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Trends in Self-Paced Online Learning
Written by Todd Harris   
Sunday, 13 September 2009 04:00

People have different visions of the virtual classroom. Trainers like media-rich webinars, while school teachers favor post-and-reply discussion forums to engage students.

Traditionally, businesses have favored computer-based training (CBT) to certify skills and competencies. Employees work through several screens of content, often completing an online quiz at the end. Companies usually don't have teachers on staff, so it makes sense to go the self-paced courseware route.

Educadium's EasyCampus Virtual School Builder system can handle all of the most popular online teaching styles. It's convenient to create learning activities on the fly or import PowerPoints and courseware. In fact, we encourage our campus owners to experiment--mix and match various formats.

Recently, we've seen a trend toward self-paced online courses in the educational field. Teachers want a more efficient and turn-key way to offer distance coursework. Also, they might lack computer skills or need to scale back the time spent online with students. For first-time instructors, a self-paced course is a great initial step into online learning.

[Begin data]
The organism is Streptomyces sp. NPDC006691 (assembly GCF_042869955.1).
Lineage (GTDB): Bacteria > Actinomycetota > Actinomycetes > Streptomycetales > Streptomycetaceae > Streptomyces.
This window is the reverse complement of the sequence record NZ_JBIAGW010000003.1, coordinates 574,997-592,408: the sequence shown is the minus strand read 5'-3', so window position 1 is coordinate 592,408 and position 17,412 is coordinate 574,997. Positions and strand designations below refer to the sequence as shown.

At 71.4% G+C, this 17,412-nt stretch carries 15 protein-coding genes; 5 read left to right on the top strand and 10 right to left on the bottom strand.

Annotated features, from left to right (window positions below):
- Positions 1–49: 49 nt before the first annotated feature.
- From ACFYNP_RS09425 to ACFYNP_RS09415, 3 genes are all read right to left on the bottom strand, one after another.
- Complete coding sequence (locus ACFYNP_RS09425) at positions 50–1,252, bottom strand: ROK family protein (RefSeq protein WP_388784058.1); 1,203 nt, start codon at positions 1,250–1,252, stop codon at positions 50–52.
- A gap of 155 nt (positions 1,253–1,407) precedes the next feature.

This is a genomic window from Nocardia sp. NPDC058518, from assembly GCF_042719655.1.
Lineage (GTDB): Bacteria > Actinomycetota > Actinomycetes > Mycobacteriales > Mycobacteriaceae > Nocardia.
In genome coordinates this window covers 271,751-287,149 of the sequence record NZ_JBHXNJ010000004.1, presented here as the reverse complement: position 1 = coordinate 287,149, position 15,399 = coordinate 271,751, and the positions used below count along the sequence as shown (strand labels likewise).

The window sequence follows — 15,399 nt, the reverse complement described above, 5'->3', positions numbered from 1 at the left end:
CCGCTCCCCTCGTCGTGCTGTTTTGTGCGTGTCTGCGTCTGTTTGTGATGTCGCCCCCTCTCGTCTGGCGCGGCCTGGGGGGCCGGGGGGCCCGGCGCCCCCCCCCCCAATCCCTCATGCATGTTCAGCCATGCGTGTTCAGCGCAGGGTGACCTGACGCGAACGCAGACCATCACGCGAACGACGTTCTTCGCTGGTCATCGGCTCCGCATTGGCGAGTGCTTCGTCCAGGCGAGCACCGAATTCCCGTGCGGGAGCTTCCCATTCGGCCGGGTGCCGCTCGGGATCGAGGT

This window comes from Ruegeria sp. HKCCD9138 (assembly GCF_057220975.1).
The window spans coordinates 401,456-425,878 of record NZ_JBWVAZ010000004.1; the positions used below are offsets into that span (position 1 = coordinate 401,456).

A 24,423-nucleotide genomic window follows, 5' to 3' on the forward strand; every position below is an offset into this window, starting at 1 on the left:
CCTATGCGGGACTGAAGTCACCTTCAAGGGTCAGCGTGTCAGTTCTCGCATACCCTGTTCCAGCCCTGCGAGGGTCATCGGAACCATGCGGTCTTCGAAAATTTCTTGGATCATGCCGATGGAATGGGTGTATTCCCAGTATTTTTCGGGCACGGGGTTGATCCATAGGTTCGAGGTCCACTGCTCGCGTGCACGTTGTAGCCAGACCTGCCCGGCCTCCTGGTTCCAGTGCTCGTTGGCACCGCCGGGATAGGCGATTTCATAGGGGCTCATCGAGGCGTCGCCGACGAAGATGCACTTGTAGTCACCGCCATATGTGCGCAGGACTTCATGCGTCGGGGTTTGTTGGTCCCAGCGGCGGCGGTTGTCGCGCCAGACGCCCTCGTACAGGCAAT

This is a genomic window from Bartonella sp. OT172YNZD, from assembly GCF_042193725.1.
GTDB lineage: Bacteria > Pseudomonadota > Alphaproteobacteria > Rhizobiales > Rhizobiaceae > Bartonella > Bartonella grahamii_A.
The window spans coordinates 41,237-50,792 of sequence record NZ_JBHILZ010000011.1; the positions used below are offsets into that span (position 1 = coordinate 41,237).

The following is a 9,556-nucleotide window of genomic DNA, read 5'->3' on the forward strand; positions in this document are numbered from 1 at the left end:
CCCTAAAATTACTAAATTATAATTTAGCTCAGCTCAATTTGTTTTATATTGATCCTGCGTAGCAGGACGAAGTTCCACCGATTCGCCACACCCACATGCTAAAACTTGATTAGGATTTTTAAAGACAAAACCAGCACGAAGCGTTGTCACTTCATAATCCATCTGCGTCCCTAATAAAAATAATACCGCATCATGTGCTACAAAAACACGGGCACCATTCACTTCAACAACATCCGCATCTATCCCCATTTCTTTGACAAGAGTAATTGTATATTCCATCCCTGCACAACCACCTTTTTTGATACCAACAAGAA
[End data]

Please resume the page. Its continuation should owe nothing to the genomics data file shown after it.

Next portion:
Innovative educators are starting to borrow from the corporate field. Course outcomes can be met with carefully crafted self-paced content. Good lesson design and recorded materials reduce the need for an ever-available online instructor. Think of it as the "set it and forget it" style of instructional design. The intelligence of the teacher is there, but it's inside the course materials and layout.

Recently, we worked with Dr. Ardys Reverman, a Portland State University instructor, to create four self-paced courses, all for academic credit. The classes (available at www.friendlyuniverse.com) were built within a custom EasyCampus and range from Managing Innovation to Engaging Diversity.

 

 Friendly Universe

 

Each module includes directions, a lecture, and a comprehensive quiz. Successful students can print out a certificate of completion. The grades and a course survey are submitted to the university. It's a new kind of educational ecosystem. 

Our Professional Services instructional designers kept things simple to ensure all course materials could be updated easily. Dr. Reverman's personality is conveyed through the colorful lecture materials and other multimedia elements like a self-assessment survey. While her formal online presence is limited, she uses email to answer any student questions.

 

EasyCampus Self-Paced Course

So far, both Dr. Reverman and her graduate students have enjoyed the freedom that the easy-to-use, self-paced courses offer.

There are caveats. Teachers and administrators should expect to spend more time upfront designing a self-paced curriculum--at least a month of prep work. The uploaded materials must be well edited and the course structure should be logical and linear to prevent any student confusion. Course assessments to measure outcomes need to be thought through. In short, plenty of planning and testing are required.

Still, Educadium thinks more and more schools (and trainers) will discover the educational and economic benefits of self-paced course instruction. Live communication with an instructor will never go away. But as educators reimagine the 21st century school, we're thrilled to help offer these new options.

Last Updated on Saturday, 26 September 2009 11:27